January 24, 2011

In terms of power, influence, and ability to harm others, it’s a safe bet that Volksfront rates somewhere beneath, oh, the US government. To pretend that Aryan Nations has any sway over international, national, or even rural Idaho government is to…pretend. To think that publishing the home address of some potbellied blue-collar BNP yobbo from Manchester is somehow sticking it to “€œthe man”€ is to reveal your own head’s stuck so far up your own ass, you can”€™t see the forest for the plebes. And when careers are being terminated and threats are being made, it’s hard to argue that you aren”€™t ideologically blacklisting people and encouraging their social persecution. Hence, McCarthyism.

I”€™ve yet to see WikiLeaks publishing the home addresses of anyone belonging to black-power, gay-rights, radical-anarchist, or pro-jihadist groups. I can”€™t recall seeing a single self-proclaimed communist’s home phone number being listed on WikiLeaks. Maybe it’s only McCarthyism when you”€™re hunting for Marxists.

If they”€™d leaked everyone on Earth’s phone numbers, at least it wouldn”€™t have been hypocritical. If they”€™d kept everyone’s digits private, there would have been some journalistic consistency. But when Assange’s expressionless crash-test dummy face delivers homilies about how truth wants to be free, his definition of “€œtruth”€ appears to be confined to “€œany data that will make progressivism’s enemies look bad.”€ It’s a highly selective version of truth rather than the whole big unmanageable shebang.

And make no mistake”€”the whole big shebang is unmanageable. Many of these vaporous constructs known as “€œfreedoms”€ and “€œrights”€ are irreconcilable. Assange may feel he has the freedom and right to publish details from international high rollers”€™ bank accounts, but doesn”€™t that bump heads with their privacy and property rights? Why is the anarchist Assange suddenly concerned with forcing people to pay taxes to corrupt, warmongering statist entities, anyway? What about the ideological rights of some British factory worker concerned about his livelihood? Shouldn”€™t he have the freedom and right to associate, or not associate, with whomever he wants? Shouldn”€™t he have the right to live free from worrying that some skinny radical jackass with a black bandana covering his face is going to throw a petrol bomb through his window?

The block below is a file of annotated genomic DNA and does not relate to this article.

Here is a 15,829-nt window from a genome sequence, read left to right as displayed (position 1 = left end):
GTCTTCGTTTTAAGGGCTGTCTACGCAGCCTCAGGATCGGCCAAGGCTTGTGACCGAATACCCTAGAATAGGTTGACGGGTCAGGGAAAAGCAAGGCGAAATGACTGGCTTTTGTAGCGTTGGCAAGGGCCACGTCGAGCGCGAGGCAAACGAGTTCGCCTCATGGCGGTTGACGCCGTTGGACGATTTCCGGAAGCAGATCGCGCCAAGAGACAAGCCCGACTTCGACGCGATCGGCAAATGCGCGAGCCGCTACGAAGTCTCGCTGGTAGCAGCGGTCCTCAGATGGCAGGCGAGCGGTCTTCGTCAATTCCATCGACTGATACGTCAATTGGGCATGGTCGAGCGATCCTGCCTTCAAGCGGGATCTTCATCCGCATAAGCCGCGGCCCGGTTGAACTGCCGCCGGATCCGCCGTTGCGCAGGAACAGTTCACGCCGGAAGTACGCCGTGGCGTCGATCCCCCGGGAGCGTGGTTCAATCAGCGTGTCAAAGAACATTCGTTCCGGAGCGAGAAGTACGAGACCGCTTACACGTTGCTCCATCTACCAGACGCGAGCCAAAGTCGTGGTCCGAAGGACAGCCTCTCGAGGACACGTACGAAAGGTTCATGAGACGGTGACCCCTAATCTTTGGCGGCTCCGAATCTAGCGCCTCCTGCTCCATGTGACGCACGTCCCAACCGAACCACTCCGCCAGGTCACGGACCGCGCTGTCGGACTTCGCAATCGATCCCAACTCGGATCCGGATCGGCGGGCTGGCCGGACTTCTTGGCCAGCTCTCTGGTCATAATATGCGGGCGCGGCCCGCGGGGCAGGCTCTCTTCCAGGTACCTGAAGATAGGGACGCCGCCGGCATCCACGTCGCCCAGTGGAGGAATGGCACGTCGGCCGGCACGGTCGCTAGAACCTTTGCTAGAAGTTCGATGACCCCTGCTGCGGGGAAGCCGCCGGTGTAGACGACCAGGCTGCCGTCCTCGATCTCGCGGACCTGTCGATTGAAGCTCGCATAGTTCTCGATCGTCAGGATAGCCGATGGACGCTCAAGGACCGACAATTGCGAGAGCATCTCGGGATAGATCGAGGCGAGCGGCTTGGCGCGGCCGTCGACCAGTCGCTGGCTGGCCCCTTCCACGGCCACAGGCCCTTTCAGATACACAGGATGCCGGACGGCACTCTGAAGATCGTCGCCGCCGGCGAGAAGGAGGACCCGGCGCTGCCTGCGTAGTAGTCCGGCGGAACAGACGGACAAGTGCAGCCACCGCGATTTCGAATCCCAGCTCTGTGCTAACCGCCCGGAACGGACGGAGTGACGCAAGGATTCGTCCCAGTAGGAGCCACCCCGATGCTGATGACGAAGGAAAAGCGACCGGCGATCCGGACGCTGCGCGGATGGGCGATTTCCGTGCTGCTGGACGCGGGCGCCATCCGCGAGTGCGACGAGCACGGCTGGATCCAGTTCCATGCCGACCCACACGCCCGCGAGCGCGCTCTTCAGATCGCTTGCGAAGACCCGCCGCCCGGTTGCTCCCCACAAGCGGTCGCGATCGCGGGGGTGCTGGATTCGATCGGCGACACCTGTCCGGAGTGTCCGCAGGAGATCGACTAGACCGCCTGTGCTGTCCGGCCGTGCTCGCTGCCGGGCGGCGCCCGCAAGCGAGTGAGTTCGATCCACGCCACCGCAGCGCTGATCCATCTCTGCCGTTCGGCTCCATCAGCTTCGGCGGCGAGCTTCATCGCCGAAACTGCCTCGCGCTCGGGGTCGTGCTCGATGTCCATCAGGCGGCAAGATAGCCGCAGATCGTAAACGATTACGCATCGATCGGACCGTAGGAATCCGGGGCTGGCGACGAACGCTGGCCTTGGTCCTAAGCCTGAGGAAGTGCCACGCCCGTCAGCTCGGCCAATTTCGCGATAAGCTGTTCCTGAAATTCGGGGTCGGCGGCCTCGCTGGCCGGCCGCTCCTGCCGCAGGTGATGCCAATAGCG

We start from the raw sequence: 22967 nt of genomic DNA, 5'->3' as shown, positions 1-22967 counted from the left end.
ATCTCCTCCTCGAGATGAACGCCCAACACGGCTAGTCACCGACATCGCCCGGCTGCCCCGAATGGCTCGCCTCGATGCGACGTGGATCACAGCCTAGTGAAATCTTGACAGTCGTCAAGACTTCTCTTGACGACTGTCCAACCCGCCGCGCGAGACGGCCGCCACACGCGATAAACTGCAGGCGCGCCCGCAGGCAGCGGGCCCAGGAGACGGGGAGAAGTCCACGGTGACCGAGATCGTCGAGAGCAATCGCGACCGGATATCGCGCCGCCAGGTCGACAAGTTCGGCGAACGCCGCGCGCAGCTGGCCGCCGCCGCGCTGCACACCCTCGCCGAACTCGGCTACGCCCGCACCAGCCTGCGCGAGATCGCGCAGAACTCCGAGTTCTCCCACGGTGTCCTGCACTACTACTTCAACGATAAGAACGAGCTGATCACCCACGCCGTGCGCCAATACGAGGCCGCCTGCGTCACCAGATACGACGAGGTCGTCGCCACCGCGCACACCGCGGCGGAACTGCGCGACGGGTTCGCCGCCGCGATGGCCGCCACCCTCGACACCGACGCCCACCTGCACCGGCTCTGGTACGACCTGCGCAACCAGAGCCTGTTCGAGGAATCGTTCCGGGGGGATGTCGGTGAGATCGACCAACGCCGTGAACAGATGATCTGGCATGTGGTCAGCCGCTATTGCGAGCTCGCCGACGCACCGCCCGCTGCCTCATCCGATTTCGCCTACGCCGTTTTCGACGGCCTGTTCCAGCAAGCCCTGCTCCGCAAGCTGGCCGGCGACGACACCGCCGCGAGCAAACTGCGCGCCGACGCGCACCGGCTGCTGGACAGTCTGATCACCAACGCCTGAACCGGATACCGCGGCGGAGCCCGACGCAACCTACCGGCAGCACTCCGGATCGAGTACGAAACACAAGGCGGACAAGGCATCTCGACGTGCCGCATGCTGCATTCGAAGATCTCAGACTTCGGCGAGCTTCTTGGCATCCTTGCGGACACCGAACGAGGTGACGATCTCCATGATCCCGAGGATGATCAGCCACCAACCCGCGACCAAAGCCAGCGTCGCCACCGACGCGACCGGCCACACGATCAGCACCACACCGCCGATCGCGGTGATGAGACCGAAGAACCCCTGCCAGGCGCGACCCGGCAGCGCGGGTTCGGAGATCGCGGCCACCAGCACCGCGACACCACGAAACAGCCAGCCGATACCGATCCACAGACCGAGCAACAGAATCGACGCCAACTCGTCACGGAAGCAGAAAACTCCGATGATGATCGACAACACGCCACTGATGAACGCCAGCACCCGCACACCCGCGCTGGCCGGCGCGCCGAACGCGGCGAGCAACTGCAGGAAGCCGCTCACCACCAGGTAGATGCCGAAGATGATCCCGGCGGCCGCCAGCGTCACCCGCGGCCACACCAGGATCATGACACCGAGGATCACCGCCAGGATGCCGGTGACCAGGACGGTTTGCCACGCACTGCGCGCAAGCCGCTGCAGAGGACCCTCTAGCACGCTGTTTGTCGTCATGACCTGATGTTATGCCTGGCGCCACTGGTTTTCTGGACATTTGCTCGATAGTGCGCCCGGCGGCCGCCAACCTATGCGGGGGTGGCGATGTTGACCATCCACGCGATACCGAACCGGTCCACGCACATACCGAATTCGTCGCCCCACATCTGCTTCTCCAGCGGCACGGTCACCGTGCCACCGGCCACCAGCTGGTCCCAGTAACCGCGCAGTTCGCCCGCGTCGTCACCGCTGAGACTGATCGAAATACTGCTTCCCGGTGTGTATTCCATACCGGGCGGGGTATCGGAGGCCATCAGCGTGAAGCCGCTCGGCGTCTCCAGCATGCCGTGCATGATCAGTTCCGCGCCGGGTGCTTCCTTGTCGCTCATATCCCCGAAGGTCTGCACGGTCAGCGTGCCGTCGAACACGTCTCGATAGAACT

By publishing private membership lists, isn”€™t Assange imposing his own control-freak version of oppressive “€œsurveillance culture”€ on those whom he finds politically distasteful? Is it really that far removed from the Watergate burglary or China’s recent attempt to hack Google’s databases for lists of anti-Chinese activists?

In the end it’s meaningless to draw distinctions between whistleblowers and tattletales, truth-tellers and snitches, earnest investigators and sadistic voyeurs, reporters and stalkers. No matter what the leaker’s motivations, the day is nigh when everyone will know everything about everyone else and we”€™ll need to stay awake watching the watchers who watch those who are watching over us.

In the eternal clash between the right to information and the right to privacy, privacy is doomed. At Assange’s recent bail hearing, he requested that the address where he”€™d be staying under house arrest be kept private. His request was denied.

Governmental transparency will come marching hand-in-hand with private transparency. Assange seems to believe that technology will ultimately free us. I tend to side with Ted Kaczynski’s dystopian prognosis”€”technology will leave us with nowhere to hide. Assange likely views himself as a freedom fighter, but he may be an unwitting facilitator of our inevitable technological enslavement. I fear we”€™re all being systematically fed into the “€œcloud”€ as if it were a giant holographic wood chipper, and there’s no turning back. In a hundred years, what we commonly think of as “€œthe self”€ may no longer exist. Biometric technology may have advanced to the point where our DNA sequences and even our thoughts are all an indelible matter of public record. We may reach a point where everything in existence has already been leaked and will always remain leaked.

It sounds like a bad science-fiction novel. So did this back in 1975.



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